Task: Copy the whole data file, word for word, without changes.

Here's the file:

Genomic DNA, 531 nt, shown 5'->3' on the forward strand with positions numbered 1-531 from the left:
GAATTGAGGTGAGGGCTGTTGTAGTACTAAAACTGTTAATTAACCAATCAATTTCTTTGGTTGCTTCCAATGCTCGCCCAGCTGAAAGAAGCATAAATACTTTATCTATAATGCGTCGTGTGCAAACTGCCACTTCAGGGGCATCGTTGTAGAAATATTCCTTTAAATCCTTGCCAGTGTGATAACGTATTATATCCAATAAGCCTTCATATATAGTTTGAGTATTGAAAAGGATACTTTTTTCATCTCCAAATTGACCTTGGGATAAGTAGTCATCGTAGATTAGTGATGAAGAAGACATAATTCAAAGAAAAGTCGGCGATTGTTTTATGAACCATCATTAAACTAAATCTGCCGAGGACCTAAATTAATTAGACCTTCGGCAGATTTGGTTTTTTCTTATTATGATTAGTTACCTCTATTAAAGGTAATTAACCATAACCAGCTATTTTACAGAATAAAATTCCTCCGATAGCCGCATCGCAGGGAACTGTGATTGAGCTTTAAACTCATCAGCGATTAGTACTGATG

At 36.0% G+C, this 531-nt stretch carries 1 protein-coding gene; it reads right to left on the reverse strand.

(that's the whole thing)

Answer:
Genomic DNA, 531 nt, shown 5'->3' on the forward strand with positions numbered 1-531 from the left:
GAATTGAGGTGAGGGCTGTTGTAGTACTAAAACTGTTAATTAACCAATCAATTTCTTTGGTTGCTTCCAATGCTCGCCCAGCTGAAAGAAGCATAAATACTTTATCTATAATGCGTCGTGTGCAAACTGCCACTTCAGGGGCATCGTTGTAGAAATATTCCTTTAAATCCTTGCCAGTGTGATAACGTATTATATCCAATAAGCCTTCATATATAGTTTGAGTATTGAAAAGGATACTTTTTTCATCTCCAAATTGACCTTGGGATAAGTAGTCATCGTAGATTAGTGATGAAGAAGACATAATTCAAAGAAAAGTCGGCGATTGTTTTATGAACCATCATTAAACTAAATCTGCCGAGGACCTAAATTAATTAGACCTTCGGCAGATTTGGTTTTTTCTTATTATGATTAGTTACCTCTATTAAAGGTAATTAACCATAACCAGCTATTTTACAGAATAAAATTCCTCCGATAGCCGCATCGCAGGGAACTGTGATTGAGCTTTAAACTCATCAGCGATTAGTACTGATG

At 36.0% G+C, this 531-nt stretch carries 1 protein-coding gene; it reads right to left on the reverse strand.